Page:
June 13, 2024


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He remembers the last conversation he had with his grandfather: Blues phenom D. K. Harrell to play King Biscuit festival 2023: Video, Photos

“So, one day, my grandfather gave my mother Deuces Wild and said, ‘Play this in the car when he’s crying.’  The song ‘The Thrill Is Gone’ came on, and I started singing. She almost wrecked the car. For a while she thought, ‘My baby’s not gonna speak. He’s not gonna talk.’ And I had a lot to sing about that day, and have been ever since.” D. K. Harrell performs Friday, October 6th at noon on the main stage of the King Biscuit Blues Festival. His debut album, The Right Man, is topping the charts, and he’s being touted as a blues star – almost an oxymoron, particularly for a musician who is only 24 years old. 

“It’s not the cover of the book that defines the book. It’s the first page,” says a young man wise beyond the years with a style of guitar playing strongly influenced by B.B. King. The 11 cuts on The Right Man are all original songs mostly about relationships that cut deeper than most blues classics.

He’s an anomaly in so many ways. “I was born in Ruston, Louisiana in the black community.  The dominant music for young people is hip hop and rap. Back in the 2000s I’d have a CD player in my pocket. ‘Hey, what are ya listening to?’ I’d open up my CD player to James Brown, and they’re like ‘James Brown? That music is old,’ and I’m like ‘I know it’s old.’”

He remembers the last conversation he had with his grandfather before he passed. A man who played the music of blues legacies all the time, he told his young grandson, “D., be a leader. Take care of business and always remember that time waits for no one. Do what you can now. When life says you’re ready to go, you don’t need to regret in your soul. So, do everything you can.

D.K. Harrell - Songs, Events and Music Stats | Viberate.com

“He was the father I never had and, when he left this world physically, he really was a piece of my heart. He really was on my mind, and my heart hasn’t been the same since. He is the reason why I focus so hard on a lot of stuff.”

It wasn’t easy growing up in rural Louisiana. Young D. dressed like a gentleman. He was overweight and he liked old music. “I got called ugly a lot. I wasn’t athletic. I wasn’t the most handsome man in school. So, yeah, I stuck out.”

His music made him stronger. “Music ended up kind of my friend. It was all I had.  Of course, I had my mother. The blues kind of filled some holes my mother can’t fill. It’s just been my best friend ever since.”

The church both helped and hurt him. “When I was playing blues, I wanted to play harmonica in church, and they turned away from me. They kinda didn’t want me doing that. Then when I played it for Mother’s Day in 2019 right before the pandemic happened, we had a different pastor, a different music director. My mother begged me to play that day for Mother’s Day, and I was afraid. Man, they’re gonna kick me out of the church. They’re gonna complain. and I played on that Mother’s Day, and they came over.  The new pastor was like, ‘Do you want to play in church every Sunday?’

“I think he was just surprised at how I take the blues licks and apply them to gospel, and not make them sound like blues. It was fun. It was weird. They were kind of unaware of how close (blues and gospel are). At the same time, they were aware of the changes like the cord changes of gospel and blues and licks. They’re natural. So, it puts it into the what-the-hell-is-going-on situation, whatever it is.”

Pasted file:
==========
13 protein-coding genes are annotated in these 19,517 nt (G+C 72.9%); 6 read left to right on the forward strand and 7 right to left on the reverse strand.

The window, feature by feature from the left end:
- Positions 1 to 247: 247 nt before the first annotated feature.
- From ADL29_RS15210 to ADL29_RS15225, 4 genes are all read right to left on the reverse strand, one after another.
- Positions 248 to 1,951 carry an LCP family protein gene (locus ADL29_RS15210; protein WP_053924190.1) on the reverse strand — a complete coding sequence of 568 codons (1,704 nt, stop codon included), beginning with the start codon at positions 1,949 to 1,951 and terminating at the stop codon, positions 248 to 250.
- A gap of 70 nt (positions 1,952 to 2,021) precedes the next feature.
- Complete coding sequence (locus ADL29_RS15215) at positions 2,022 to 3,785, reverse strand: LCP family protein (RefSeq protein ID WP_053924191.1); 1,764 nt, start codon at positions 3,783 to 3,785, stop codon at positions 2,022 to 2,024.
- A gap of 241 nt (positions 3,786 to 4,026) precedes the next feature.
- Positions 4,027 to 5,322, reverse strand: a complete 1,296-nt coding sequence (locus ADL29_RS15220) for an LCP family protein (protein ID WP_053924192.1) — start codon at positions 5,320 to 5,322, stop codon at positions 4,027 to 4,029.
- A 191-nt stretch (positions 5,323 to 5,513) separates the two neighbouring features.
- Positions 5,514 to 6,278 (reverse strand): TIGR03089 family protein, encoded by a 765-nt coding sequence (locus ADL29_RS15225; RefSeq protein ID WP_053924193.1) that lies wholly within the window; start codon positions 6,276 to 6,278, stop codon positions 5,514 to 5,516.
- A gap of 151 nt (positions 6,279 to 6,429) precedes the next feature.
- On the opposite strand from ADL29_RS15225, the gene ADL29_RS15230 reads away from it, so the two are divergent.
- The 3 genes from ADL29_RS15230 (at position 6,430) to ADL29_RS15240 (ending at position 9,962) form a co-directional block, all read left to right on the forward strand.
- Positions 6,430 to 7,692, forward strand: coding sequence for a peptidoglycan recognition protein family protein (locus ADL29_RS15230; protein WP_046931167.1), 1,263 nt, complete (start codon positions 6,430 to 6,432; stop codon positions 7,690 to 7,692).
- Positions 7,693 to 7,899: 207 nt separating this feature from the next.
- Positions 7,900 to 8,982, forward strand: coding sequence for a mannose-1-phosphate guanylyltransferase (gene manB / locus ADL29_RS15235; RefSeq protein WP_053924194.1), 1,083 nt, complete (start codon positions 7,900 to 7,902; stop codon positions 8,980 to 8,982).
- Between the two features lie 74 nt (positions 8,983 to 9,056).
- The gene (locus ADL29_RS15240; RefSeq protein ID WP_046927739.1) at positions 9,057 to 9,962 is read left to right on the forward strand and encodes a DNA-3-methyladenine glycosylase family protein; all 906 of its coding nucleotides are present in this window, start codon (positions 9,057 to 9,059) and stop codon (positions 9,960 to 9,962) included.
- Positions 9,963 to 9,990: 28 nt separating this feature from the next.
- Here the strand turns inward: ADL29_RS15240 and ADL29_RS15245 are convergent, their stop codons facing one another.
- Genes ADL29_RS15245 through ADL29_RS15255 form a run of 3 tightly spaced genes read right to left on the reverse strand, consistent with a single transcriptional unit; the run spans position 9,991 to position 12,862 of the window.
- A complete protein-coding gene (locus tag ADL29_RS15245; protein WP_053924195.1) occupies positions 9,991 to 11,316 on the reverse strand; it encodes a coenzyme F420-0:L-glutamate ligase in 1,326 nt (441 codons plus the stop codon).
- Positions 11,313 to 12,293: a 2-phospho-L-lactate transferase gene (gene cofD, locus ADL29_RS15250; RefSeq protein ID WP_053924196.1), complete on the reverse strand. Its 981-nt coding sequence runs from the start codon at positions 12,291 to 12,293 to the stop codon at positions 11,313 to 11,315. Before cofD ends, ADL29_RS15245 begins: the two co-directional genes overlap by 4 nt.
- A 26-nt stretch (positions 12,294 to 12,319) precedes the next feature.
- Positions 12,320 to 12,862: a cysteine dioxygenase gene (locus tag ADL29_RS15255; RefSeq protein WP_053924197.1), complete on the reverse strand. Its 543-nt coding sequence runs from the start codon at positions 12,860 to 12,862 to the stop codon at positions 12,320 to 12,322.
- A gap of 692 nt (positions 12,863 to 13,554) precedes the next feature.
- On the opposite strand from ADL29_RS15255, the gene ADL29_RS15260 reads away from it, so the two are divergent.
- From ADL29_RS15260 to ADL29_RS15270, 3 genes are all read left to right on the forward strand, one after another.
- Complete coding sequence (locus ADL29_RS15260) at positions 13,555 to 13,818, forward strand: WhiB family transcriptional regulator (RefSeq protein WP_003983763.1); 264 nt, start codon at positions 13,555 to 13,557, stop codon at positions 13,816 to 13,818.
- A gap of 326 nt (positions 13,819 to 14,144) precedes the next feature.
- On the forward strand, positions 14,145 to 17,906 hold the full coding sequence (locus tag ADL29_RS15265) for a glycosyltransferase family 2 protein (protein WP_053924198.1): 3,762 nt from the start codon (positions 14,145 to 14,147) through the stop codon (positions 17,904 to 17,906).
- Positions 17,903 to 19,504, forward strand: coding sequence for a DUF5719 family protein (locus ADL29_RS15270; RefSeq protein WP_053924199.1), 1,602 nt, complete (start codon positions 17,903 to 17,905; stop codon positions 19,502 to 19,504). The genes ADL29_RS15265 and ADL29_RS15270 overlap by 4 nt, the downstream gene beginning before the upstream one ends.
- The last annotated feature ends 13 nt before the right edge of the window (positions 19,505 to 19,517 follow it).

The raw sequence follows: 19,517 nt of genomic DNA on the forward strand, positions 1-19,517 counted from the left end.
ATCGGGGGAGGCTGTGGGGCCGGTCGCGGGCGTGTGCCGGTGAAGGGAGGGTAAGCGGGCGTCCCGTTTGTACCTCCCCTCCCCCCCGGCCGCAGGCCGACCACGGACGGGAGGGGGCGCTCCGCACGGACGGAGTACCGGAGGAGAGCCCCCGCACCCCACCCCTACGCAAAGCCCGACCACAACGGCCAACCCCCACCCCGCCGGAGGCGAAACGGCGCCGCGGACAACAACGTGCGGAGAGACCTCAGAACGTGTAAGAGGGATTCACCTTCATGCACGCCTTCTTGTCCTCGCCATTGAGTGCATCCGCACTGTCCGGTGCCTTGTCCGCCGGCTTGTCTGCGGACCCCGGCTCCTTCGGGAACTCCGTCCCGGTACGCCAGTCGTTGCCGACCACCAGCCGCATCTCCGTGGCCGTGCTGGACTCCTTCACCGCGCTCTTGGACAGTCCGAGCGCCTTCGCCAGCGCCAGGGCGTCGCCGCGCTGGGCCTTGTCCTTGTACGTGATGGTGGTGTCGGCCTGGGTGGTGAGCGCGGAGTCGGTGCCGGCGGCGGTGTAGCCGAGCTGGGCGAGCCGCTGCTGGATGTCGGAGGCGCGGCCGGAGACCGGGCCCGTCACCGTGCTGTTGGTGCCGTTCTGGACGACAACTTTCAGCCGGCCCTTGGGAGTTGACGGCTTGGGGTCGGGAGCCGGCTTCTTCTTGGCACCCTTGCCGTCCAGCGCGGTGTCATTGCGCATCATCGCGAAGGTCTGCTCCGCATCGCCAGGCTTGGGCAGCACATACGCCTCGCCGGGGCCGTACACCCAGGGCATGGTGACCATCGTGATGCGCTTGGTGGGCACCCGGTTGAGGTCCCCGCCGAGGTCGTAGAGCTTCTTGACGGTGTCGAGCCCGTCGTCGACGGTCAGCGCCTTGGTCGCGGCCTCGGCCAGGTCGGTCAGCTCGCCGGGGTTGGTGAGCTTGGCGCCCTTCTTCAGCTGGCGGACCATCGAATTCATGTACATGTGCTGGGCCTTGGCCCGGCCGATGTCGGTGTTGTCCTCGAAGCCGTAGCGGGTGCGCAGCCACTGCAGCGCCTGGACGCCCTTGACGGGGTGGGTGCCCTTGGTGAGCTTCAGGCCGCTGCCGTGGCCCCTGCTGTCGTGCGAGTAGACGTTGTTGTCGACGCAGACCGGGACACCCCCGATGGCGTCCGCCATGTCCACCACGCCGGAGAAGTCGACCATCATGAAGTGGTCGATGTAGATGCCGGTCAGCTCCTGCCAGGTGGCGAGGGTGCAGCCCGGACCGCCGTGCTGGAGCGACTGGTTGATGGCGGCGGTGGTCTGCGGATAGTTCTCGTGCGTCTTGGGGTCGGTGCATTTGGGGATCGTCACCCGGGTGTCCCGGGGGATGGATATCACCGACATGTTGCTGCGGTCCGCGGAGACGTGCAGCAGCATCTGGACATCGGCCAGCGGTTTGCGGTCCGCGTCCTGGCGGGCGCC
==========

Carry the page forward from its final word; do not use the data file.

D. K. is one of five Little Village acts appearing at King Biscuit. Little Village offers to record their artists’ music at no expense to the artist at all. Sometimes, this is the very first time the artist has been recorded. Not only is there no expense to the artist, but the label gives each artist 1000 copies of their CD to sell on tour. The artists retain their “intellectual property,” and Little Village sets up all retail accounts for the sales of CDs in the artists’ names. This happens with generous public donations and grants.

D. K. Harrell could almost not believe his good fortune to be signed to Little Village. To have seasoned veterans like guitarist Kid Andersen and pianist Jim Pugh recording with him was a gift he never expected. Bass player Jerry Jemmott was particularly a joy. “I honestly thought getting Jerry Jemmott was a joke. I thought Kid Andersen was pulling my leg. And he calls me about a week or so later. He says, ‘Well, Jerry Jemmott is going to be on your record,’ and I was very delighted. So, you have Tony Coleman, B.B.’s drummer, and Jerry Jemmott who is the bass player on ‘The Thrill Is Gone’ and many other hit records like Aretha Franklin. That was just extremely exciting and overwhelming.”

“Kid (Andersen) just has the touch, man. I think what it is, is that Kid has a genuine love of the music. He doesn’t see it as another check or another project. He actually put his heart and soul into engineer what the artist is trying to do.”’

D. K. Harrell promises to be one of those artists that years from now you’ll say you saw first at the Biscuit. In our interview I told him to beware of one pitfall. When Koko Taylor passed, her daughter wanted to make Shemekia Copeland the new Queen of The Blues, and Shemekia said, “There’s one queen.” I told him not to let anyone talk him into becoming the new King of The Blues. There’s only one king. That will not do his career any good.

“No,” he said.  “I’ve been asked that honestly. One guy asked me. He said, ‘How would you feel if people tried to get you to become the new King of The Blues?’ I said, ‘Honestly, I don’t want the title. B.B.’s shoes are B.B.’s shoes. I’d be more than happy to be named the prince or heir to the throne or whatever (but) I can’t take that from B. B.”

D.K. needs his own title, his own space. Yes, he was inspired by B.B., but he also was inspired by a number of other artists, and he’s not a B. B. clone. He’s obviously an influence, but that’s just what that is: an influence.

“That’s true,” he responded. “I’ve had people try and give me their Lucille, their Gibson Lucille, and I’m ‘No, I don’t want it.’ ‘Why don’t you want it?’ ‘I got my own, and that’s who I am.’”

See part two of this interview coming tomorrow.